LB: I grew up surrounded by a creative family. My uncle is one of the country’s most celebrated authors, so I was fortunate to be surrounded by creatives. The Sesotho language is laden with some of the most poetic and expressive figures of speech. The Basotho people speak in songs, puns, and idioms. Expression and storytelling are key to our culture in a nation formed on creativity and diplomacy. A Mosotho architect, Mphethi Morojele, who I invited to Skype in for “Conversations at Morija I,” once told me about how growing up in Lesotho impacted his creative growth. He spoke of the mountainous landscape of the country and how it taught him and other architect peers to understand space, curvatures, and lines. There is something to be said about growing up in one of the smallest kingdoms in the world that has managed to survive against all odds.
MR: The fact that there is no access to higher education in the arts forces many artists and creative people to leave and study abroad (in South Africa, for example). What impact does this have on the artists’ working process and creativity? Do you see any connection?
LB: I, too, was sent to boarding school in South Africa, and can say that this was the first time I considered art as not just something I was good at, but a real interest to take seriously. I completed my tertiary education in South Africa with a Masters in Fine Art. I think it is an interesting position to be in. Having unknowingly birthed my creative perspective in Lesotho and only being able to develop it outside of Lesotho makes for an unexpected approach to artmaking and curating. Personally, my curatorial obsession is with space, the absence of it, and carving these spaces and accessibility through language – verbosity bores me. This can all be attributed to what I would term my un-severed umbilical cord to Lesotho. My approach to writing, speaking, curating always starts from a conversation with my extra-art-world parents. If they get it, it works.
MR: What did your event teach you about the relationship between arts and politics? How do artists keep their sovereignty?
LB: Well, this year’s project was inspired by Hans-Ulrich Obrist’s question at his “Brutally Early Club” in Johannesburg this year: “What is urgent to you?” After thinking about it for a while I spoke of the political situation in Lesotho, which resulted in the cancellation of last year’s festival and thus the absence of a “Conversations in Morija” that year. Financially, the festival was unable to happen last year and this year owing to the political instability in Lesotho and the government pulling the base funding for the event. Locally there are no avenues for funding creative projects, and it is only with the support of a few corporations locally and institutions across the border that things are able to happen. Obrist’s question was pertinent to me because I realized that I don’t have to wait for major funding for the festival platform. The conversations only need an audience and content, and that was a great success this year. It happened on a no-budget plan: I invited a few artists to drive down to Lesotho, my parents accommodated us all, equipment was kindly loaned to us by The Hub, and the Morija Museum and Archives team spread the word far and wide through an existing network and provided refreshments for everyone.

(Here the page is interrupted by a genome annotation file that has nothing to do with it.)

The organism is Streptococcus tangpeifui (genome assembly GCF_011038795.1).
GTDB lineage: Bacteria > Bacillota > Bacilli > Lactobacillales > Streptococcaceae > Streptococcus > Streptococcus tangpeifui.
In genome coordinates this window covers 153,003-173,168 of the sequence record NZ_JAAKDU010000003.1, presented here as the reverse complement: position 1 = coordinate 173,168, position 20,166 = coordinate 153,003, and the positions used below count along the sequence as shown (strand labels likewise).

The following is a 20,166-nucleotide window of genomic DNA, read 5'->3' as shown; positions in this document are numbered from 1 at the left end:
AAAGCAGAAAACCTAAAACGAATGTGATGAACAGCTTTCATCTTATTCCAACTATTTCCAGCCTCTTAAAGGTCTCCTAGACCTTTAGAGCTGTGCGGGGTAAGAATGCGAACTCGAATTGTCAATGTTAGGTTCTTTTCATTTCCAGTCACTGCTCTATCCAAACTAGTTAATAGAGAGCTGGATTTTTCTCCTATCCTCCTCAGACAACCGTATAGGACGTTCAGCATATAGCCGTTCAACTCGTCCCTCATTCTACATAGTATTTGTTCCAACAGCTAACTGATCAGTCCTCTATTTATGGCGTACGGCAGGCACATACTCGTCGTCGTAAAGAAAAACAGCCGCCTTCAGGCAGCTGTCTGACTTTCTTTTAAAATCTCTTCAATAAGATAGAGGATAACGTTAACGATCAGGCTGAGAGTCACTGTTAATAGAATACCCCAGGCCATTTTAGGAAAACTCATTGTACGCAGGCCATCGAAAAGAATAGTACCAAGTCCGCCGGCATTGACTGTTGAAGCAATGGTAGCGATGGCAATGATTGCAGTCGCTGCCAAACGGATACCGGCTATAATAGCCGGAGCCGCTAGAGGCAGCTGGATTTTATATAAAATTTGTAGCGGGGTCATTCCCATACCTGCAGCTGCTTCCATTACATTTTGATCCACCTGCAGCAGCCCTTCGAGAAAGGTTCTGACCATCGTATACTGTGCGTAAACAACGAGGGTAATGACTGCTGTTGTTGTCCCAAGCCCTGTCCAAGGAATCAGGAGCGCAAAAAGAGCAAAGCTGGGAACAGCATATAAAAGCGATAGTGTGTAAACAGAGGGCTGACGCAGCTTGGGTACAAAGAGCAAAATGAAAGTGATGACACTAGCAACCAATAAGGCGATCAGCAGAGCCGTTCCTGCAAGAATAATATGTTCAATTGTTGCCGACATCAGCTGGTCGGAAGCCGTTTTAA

MR: Where do you see “Conversations” in five to ten years?
LB: My hope is that in five to ten years, “Conversations at Morija” will only be one of a myriad of events in Lesotho for this kind of dialogue. More and more it is becoming important for the conversations to steer themselves into whatever they are meant to become and for every person involved to take ownership of the project. Maybe in a few years we will start looking at guest curatorship, connecting Morija not only with South Africa but the rest of the world.
Magnus Rosengarten is a filmmaker, journalist and writer from Germany. He lives in New York City and currently works towards his M.A. in Performance Studies at NYU.